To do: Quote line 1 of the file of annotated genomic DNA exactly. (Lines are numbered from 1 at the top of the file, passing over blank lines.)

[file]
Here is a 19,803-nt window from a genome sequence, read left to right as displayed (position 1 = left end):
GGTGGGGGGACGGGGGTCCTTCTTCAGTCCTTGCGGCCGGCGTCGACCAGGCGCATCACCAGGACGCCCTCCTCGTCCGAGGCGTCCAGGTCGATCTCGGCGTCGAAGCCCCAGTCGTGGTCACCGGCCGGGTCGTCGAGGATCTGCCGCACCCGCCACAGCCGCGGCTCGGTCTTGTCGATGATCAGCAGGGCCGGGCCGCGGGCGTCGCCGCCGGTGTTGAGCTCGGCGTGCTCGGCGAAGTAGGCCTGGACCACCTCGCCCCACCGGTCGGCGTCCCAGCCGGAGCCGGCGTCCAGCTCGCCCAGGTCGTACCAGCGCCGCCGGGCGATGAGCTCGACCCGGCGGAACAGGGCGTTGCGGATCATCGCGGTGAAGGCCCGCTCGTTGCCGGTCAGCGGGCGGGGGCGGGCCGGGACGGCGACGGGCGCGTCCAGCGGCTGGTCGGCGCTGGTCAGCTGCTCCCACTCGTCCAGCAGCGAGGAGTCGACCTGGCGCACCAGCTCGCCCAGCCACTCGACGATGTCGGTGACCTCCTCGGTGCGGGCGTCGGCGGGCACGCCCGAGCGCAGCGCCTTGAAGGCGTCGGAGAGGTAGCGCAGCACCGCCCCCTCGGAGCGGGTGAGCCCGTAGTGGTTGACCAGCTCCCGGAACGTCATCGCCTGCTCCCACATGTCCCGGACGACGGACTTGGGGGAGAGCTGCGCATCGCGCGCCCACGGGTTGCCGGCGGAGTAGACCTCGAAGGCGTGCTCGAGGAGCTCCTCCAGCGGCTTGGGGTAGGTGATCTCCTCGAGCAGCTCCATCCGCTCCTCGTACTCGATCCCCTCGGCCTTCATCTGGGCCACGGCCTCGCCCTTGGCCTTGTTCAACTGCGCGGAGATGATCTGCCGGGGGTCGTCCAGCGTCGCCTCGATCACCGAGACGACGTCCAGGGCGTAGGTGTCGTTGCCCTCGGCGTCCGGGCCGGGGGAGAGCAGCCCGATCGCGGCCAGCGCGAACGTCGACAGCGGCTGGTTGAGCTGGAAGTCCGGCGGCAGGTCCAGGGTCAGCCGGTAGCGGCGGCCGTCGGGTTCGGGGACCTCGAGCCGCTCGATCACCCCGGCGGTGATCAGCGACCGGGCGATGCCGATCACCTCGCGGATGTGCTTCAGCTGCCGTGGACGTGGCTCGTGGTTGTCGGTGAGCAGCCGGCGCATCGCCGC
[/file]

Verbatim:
Here is a 19,803-nt window from a genome sequence, read left to right as displayed (position 1 = left end):